Mirror is a free software utility that copies a folder structure from one location to another.
- Free, simple to use
- Long location listings are truncated
Mirror worked fine in our hands-on tests, and it can be invoked by a script. Our only real complaint is that long location listings are truncated (wrapped out of view, actually). If your backup needs can be met by a simple incremental copy routine, then this tiny utility fits the bill.
Mirror couldn't be simpler to use, and couldn't be more handy. Put simply, what this free program does is what it's named — it mirrors, i.e. copies a folder structure from one location to another.
Once a folder structure (e.g., My Documents and all its subfolders) has been copied, only added or changed files are copied — which makes Mirror very efficient and fast.
The Mirror interface consists of single dialog-like window with Source, Target, Help and Mirror buttons. The first two buttons open file dialogs where you define what is backed up and where it's backed up to. Click on the locations listed to their left, and a window to them will open. Help is obvious and Mirror invokes the backup.
There are only three options: Synchronize target (remove files in target location that don't exist at the source location), Minimize (the window — while running), and Auto exit, or exit after finishing.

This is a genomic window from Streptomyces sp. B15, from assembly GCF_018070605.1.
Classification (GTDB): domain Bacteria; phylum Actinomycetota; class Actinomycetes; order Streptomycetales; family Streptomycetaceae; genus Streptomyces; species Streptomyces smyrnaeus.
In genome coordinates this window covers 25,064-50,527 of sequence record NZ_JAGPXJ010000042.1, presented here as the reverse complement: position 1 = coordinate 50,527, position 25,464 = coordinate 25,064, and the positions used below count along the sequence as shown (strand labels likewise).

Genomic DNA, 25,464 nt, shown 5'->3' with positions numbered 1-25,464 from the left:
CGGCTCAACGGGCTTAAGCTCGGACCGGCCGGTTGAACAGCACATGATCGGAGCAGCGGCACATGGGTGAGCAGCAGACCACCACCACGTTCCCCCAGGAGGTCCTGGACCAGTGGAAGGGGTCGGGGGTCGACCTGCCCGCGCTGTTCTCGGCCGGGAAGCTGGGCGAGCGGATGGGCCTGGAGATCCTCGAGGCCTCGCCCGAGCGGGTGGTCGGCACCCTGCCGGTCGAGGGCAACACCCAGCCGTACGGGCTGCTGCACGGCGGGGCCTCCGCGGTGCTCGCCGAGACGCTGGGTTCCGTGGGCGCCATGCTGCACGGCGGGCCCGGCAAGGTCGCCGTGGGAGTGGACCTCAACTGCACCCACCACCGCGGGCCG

Most Popular Reviews
- 1 Microsoft Surface Pro 3 Windows 8.1 tablet
- 2 Samsung Galaxy Tab S (10.5) 4G review
- 3 TomTom Runner Cardio GPS watch
- 4 LG G3 review
- 5 Nokia Lumia 930 review
Best Deals on GoodGearGuide
Latest News Articles
- PendoPad 8: full specification list for this $199 Windows 8.1 tablet
- Amazon launches new Fire HD
- Top 5 reasons to hate the Apple iPhone 6
- Panasonic Lumix DMC-GH4 camera
- Bank of Melbourne enables fingerprint login for Apple iOS users
GGG Evaluation Team
First impression on unpacking the Q702 test unit was the solid feel and clean, minimalist styling.
For work use, Microsoft Word and Excel programs pre-installed on the device are adequate for preparing short documents.
The Fujitsu LifeBook UH574 allowed for great mobility without being obnoxiously heavy or clunky. Its twelve hours of battery life did not disappoint.
The screen was particularly good. It is bright and visible from most angles, however heat is an issue, particularly around the Windows button on the front, and on the back where the battery housing is located.
My first impression after unboxing the Q702 is that it is a nice looking unit. Styling is somewhat minimalist but very effective. The tablet part, once detached, has a nice weight, and no buttons or switches are located in awkward or intrusive positions.